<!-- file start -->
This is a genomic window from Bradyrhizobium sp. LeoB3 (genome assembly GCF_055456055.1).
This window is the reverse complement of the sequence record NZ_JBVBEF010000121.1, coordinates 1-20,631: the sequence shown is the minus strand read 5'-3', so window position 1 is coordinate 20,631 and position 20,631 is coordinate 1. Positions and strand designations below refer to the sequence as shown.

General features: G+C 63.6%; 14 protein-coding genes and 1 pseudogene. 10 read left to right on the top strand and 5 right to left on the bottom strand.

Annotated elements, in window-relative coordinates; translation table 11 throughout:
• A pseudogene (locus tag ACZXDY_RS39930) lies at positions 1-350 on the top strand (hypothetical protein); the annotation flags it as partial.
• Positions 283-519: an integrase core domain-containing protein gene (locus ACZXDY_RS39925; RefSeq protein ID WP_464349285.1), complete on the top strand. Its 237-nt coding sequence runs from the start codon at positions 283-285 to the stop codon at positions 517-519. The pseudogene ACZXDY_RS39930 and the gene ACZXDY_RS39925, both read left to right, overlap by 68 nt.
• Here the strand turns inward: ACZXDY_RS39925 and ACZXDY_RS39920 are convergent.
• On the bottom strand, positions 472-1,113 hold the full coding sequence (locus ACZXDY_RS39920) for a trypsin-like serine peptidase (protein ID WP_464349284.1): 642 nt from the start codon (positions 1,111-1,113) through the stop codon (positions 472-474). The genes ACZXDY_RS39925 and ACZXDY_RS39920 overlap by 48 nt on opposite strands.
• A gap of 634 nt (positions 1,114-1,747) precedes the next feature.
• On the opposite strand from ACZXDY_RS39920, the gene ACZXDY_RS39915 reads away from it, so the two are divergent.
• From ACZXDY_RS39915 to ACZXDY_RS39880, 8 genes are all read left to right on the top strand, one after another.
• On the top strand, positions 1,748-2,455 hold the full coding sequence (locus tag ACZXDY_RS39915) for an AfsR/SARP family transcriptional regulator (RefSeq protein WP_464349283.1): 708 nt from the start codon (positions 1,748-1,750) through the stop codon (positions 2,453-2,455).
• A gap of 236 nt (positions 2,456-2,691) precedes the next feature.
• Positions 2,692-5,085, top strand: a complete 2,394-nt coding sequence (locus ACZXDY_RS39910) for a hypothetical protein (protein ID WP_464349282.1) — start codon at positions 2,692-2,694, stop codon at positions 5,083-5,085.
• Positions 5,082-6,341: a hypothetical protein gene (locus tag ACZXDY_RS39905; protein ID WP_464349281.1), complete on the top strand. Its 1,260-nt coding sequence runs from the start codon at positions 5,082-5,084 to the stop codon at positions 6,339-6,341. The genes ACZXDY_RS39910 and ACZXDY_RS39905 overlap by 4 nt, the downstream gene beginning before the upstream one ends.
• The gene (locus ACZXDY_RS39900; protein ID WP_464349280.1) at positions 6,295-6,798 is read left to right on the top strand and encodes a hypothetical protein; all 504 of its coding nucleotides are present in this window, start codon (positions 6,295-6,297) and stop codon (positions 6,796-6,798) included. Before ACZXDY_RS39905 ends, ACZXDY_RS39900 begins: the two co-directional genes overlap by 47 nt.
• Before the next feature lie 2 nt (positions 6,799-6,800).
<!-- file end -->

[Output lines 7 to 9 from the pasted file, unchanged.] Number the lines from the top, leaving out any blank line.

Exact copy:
• Here the strand turns inward: ACZXDY_RS39925 and ACZXDY_RS39920 are convergent.
• On the bottom strand, positions 472-1,113 hold the full coding sequence (locus ACZXDY_RS39920) for a trypsin-like serine peptidase (protein ID WP_464349284.1): 642 nt from the start codon (positions 1,111-1,113) through the stop codon (positions 472-474). The genes ACZXDY_RS39925 and ACZXDY_RS39920 overlap by 48 nt on opposite strands.
• A gap of 634 nt (positions 1,114-1,747) precedes the next feature.